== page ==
Alotau is the capital of Milne Bay Province, located on the right tip of Papua New Guinea’s main island, and the main port for the 160 islands that encompass the area. It is also the first stop on most cruise itineraries to Papua New Guinea and the Alotau weather can be hot. As ports go, Alotau Papua New Guinea is very much a working port with hundreds of small ships, boats and canoes making their way to and from the islands for trade and transport.
Alotau and Milne Bay are perhaps best known as being the site for the Battle of Milne Bay where imperial Japanese forces suffered their first loss in WWII at the hands of Australian and American troops stationed there. Unfortunately, little remains by way of relics from that time, largely due to the environment which has grown over much of the battlefields and returned sites back to their natural state. However, all is not lost if you want to learn about this historic event.
Alotau tours are somewhat limited though so you need to do some research before you arrive. Alotau tours focussing on the Battle of Milne Bay are run either via the ship or by independent operators and bring local folk law and war stories together to provide a fascinating insight into Alotau’s unique history. And we’re not just talking about the war. These tours also include information about the local culture and traditions which go back centuries. Alotau offers an excellent introduction to PNG, from the tropical heat to the rich culture and friendliness of the locals. Here are five tips for visiting Alotau on a cruise ship.
Papua New Guinea weather
Be aware of the environmental conditions you will encounter, not only in Alotau, but in Papua New Guinea in general. PNG is located right on the equator so it is always hot and humid, even in winter. Dress in light, comfortable clothing, wear practical shoes or sandals and drink lots of (bottled) water throughout the day. Sunscreen is essential and mosquito repellent is also advisable, especially if you are heading inland on a tour or there has recently been some rain.
Alotau is a friendly place but it doesn’t have much to offer those who opt for a wander around town instead of doing a tour. The township is not particularly picturesque and, apart from markets featuring more than their fair share of ‘Made in China’ goods, there isn’t much to see or do. If you are visiting on a cruise and don’t want to do a whole day tour, the Alotau Cultural Festival put on in conjunction with the cruise ship offers a well-priced introduction to the local culture and traditions. You are welcome to stay as long as you like but a few hours here should do the trick. Keep an eye out for the farewell dance performances on the dock before the ship leaves.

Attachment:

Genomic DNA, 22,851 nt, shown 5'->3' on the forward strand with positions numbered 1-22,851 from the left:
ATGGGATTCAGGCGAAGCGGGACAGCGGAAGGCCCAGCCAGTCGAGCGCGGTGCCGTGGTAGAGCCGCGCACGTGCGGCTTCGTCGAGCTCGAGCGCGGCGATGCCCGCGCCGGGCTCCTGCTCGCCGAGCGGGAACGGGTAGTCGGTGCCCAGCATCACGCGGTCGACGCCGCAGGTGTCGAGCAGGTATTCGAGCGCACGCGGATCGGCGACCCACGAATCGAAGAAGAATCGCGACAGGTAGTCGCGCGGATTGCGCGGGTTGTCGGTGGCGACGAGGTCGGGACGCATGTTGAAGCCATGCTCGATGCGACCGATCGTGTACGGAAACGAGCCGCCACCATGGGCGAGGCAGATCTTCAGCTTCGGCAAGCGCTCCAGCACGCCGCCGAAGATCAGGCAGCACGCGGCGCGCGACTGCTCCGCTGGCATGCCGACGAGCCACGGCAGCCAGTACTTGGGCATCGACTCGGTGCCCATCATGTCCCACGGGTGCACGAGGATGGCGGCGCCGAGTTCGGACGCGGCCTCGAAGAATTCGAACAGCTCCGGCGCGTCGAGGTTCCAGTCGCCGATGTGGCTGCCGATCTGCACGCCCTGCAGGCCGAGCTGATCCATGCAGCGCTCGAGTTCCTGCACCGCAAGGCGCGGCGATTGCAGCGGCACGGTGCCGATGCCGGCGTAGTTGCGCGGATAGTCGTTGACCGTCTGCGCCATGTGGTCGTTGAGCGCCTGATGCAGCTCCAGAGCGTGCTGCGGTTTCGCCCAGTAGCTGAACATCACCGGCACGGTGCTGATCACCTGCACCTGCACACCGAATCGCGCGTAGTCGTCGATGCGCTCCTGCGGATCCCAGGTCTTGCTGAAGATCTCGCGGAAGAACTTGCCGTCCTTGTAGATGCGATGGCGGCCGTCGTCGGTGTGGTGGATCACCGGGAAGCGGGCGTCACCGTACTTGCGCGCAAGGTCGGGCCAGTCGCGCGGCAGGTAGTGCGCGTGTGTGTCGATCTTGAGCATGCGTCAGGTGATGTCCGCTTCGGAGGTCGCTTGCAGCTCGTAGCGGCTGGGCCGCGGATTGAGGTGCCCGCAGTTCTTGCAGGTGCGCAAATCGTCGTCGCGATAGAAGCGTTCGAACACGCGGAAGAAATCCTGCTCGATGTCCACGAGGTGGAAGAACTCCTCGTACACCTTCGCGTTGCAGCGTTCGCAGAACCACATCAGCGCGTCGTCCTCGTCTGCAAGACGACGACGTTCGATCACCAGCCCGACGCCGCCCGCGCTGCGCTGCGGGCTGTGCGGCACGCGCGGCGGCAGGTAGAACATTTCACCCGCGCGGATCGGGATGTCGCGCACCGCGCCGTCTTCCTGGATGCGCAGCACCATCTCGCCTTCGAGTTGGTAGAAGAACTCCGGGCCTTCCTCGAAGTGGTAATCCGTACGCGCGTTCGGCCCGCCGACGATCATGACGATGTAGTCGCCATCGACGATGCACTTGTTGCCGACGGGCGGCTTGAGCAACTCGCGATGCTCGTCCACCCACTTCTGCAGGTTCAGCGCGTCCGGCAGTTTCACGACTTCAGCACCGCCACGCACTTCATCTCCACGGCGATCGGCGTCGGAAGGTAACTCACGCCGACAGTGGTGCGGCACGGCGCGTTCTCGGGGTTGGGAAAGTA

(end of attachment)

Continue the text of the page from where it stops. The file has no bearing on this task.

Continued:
Milne Bay in Alotau
Even if you’re not a history buff, Alotau and Milne Bay offer a fascinating step back in time to a critical juncture in WWII. A tour is essential if you want to gain a deeper understanding of the battle, from the military blunders to the eventual defeat of the Japanese forces. One fascinating and less well known aspect which becomes apparent on tours at Alotau is the effects the battle had on local villagers who were not accustomed to modern warfare and politics.
Be environmentally responsible
Most interaction you will have with locals is at the main market which is a very hot 20-minute walk into town from where the cruise ship docks. Follow the waterline, you can’t miss it. Standard tourist offerings are on display but remember to be mindful of sustainability. While you will probably see beautiful shells and coral for sale, harvesting these items is very damaging to the local reefs. Don’t perpetuate the problem by buying these items. Instead limit your nature inspired purchases to the hand carved wooden items for which the islands are famous. The craftsmanship is stunning and the environment will thank you for it.
Take Kina to PNG
While the locals will accept $AU or $US, changing this back into kina (the local currency) is expensive for them due to the limited exchange facilities available throughout PNG. Pre-purchase kina before you leave home or get some from an ATM in Alotau, they will be very grateful. If locals ask you to exchange some of their Australian dollars back to kina on the island, try to help if you can. It’s not a scam, they’re just seeking currency they can actually use to buy much needed items for their families.
Disclosure: The writer visited Papua New Guinea on a cruise and can’t wait to go back and explore more islands.
If you are cruising in Papua New Guinea, check out our other Papua New Guinea posts with tips for cruising in Papua New Guinea, cruising in Papua New Guinea with kids, and our suggestions for Kitava and Kiriwina.